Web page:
So to me, to be an artist had a little bit of a dark connotation and I think that’s why I went into the underworld of becoming a chef. And I kind of connected with some of the bad boys of the chef world when I was there.
Because, man, it felt renegade to me.
Once you understand that some of your talents are hiding out, the more you accept your dark the more you can broadcast the light.
Abel: Are there any examples of that you’d like to share?
Before we started recording this, for example, you mentioned drinking in the restaurant scene. I was a musician and hung out a lot with bartenders and restaurants seeing people, and like, man, they can drink. You know?
Yeah, so, when I was first seduced by the restaurant business, I came out of culinary school, I was 30 when I changed careers, so this was many, many moons ago.
But I had led a pretty conservative life, and I was just dazzled by the glamour of the restaurant business.
In the front, it’s very glamorous, patrons coming. And I worked in one of the top restaurants in New York City.
Some of them were number two or number seven in the Zagat guide, but in the backend, it was very dirty.
A lot of the guys I worked with had spent a ton of time in jail, a lot of illegal immigrants, nice guys, but very dark.
I had to be very tough to be in that industry, but I grew up in a really tough neighborhood in Pittsburgh.
And the way I was raised, I worked in a deli, I worked cleaning truck stops. I didn’t grow up in the glamour part of the restaurant.
Abel: Cleaning truck stops doesn’t fall underneath glamour, I don’t think.
I was a rough-and-tumble person, but I think where I got myself in big trouble was that I was also seduced by the drinking.
And let’s face it, when you’re a cook, it is the most high-pressure job you could ever possibly imagine. And I was the only woman in a lot of those restaurants.
The foul language, the knives, I’d be burning myself and I’d be working these grueling days.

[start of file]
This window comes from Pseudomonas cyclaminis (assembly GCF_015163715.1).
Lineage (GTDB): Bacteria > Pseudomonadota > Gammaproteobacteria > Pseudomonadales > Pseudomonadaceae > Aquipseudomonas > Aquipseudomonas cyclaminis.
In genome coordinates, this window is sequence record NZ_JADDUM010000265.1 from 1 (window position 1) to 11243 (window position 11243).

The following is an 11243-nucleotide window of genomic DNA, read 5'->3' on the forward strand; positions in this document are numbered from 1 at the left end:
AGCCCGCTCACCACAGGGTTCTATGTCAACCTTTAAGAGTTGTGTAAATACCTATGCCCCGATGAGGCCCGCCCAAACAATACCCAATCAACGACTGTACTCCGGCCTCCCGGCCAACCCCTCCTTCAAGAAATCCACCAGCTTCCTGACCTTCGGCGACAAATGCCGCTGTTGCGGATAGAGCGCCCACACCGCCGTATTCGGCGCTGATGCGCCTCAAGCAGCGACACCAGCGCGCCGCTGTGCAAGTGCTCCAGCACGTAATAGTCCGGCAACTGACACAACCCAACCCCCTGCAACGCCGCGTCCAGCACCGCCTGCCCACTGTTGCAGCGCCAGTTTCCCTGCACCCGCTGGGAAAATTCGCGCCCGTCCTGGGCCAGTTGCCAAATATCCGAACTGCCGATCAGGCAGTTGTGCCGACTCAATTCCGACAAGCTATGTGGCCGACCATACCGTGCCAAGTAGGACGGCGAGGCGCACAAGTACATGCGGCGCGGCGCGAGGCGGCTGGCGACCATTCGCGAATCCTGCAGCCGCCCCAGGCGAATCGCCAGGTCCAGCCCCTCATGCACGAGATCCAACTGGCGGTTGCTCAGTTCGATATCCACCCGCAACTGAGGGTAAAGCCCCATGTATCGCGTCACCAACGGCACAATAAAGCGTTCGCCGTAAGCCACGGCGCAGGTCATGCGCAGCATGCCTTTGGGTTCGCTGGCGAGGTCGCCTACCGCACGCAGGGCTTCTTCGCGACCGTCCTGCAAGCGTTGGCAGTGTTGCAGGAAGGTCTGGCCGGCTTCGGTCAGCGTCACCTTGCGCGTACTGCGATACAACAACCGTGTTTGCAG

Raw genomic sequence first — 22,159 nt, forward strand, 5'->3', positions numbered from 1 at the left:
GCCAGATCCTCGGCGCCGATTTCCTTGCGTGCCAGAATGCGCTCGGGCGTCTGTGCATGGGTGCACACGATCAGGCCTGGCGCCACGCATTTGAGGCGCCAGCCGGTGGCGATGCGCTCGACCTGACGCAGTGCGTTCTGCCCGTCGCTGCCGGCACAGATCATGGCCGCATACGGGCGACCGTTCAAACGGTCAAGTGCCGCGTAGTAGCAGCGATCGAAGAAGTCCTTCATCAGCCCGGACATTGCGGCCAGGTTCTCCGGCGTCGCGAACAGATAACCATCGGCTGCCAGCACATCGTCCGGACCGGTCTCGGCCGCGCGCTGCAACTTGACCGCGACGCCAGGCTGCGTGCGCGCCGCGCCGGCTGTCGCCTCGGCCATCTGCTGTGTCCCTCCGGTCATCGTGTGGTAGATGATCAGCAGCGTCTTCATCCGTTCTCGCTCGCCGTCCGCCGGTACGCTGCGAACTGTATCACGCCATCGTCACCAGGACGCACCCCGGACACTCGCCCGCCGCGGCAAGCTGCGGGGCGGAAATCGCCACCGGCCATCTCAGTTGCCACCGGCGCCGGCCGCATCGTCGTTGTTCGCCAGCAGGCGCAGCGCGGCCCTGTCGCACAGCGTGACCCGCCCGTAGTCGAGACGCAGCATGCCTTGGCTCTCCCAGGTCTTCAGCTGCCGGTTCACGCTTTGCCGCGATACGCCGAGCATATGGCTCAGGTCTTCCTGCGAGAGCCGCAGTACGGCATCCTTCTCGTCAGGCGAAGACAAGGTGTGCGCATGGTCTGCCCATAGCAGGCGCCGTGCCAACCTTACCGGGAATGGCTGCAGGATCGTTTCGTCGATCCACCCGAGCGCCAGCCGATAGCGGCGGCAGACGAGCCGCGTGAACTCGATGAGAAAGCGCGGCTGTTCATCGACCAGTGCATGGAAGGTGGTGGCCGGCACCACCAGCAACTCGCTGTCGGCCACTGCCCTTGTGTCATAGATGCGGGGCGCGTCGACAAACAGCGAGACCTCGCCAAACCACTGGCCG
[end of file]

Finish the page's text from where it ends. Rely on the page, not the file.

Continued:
They’d be 12-hour days and I’d be wielding a knife all day. You sweat like crazy, you’re on your feet for 12 hours, you’re lifting buckets, you’re putting your hand down dirty drains.
But I was there because I loved the food so much. And I saw things in the New York City kitchens that I did not see anywhere else.
That’s where I learned about farm-to-table.
But then after, here I’d watch all the chefs and cooks, we’d be drinking and guzzling alcohol, but we’d be drinking $100 bottles of champagne and 40-year-old bottles of scotch, and it was just part of the industry.
And there were certainly drugs there, as well, and fortunately that was something that didn’t attract me, I think because a lot of my family members were alcoholics and I come from a long line of that, I had a genetic predisposition.
So after about three years of that, I really saw just a ton of wear and tear in my body..
It wasn’t a breakdown, but I saw where I was like, “I can’t live like this anymore. Every bone in my body hurts, my elbows.”
I felt some days I was just keeping it together. I was so exhausted I couldn’t see straight.
I was sleeping maybe five hours a day, and then I think everything just came to a standstill for me when I got my blood work done and I was prediabetic.
I had problems with my thyroid, and I was like, “God, I have to stop all this drinking and all this silliness.”
But this was also before I realized I had the gluten intolerance.
And after I worked in the restaurant industry, I did calm down with the drinking, but then I was working for celebrities and I was doing TV, too.
So, I was probably working around 80, sometimes 90, hours a week.
Sometimes I was working seven days a week, and I would take 1 to 2 days off a month, and I was tearing myself apart.
And that’s where I receded back from that life, and I got out of TV, and I just really went into writing for doctors.
I did have a time where I was a hermit, but I think I needed that so that I wouldn’t destroy my health.
And I’m coming back now, into getting into media more, but I’m in a totally different place.
I’ve done my dark work with alcohol. I still drink, but maybe I have one to two drinks a week.
Do I miss it? Heck, yeah. But my body feels amazing, and sometimes you have to give up the dark, certain dark things. But you have to make friends with them. They never go away.
Abel: How do you manage that?
Because in recent shows we’ve talked about how some people are able to moderate and others kind of aren’t.
I love drinking wine, and I love drinking booze, but I don’t love the way I feel the next day.
I also don’t detoxify well, and that’s a genetic thing.
And so once you are armed with this knowledge about yourself, then you have to make the decision like, “Where do I go from here?”
And there are always other alternatives, but I think it’s really important to not say that you are the person who used to work in that restaurant, the hard drinker who can put up with all these hard guys, right?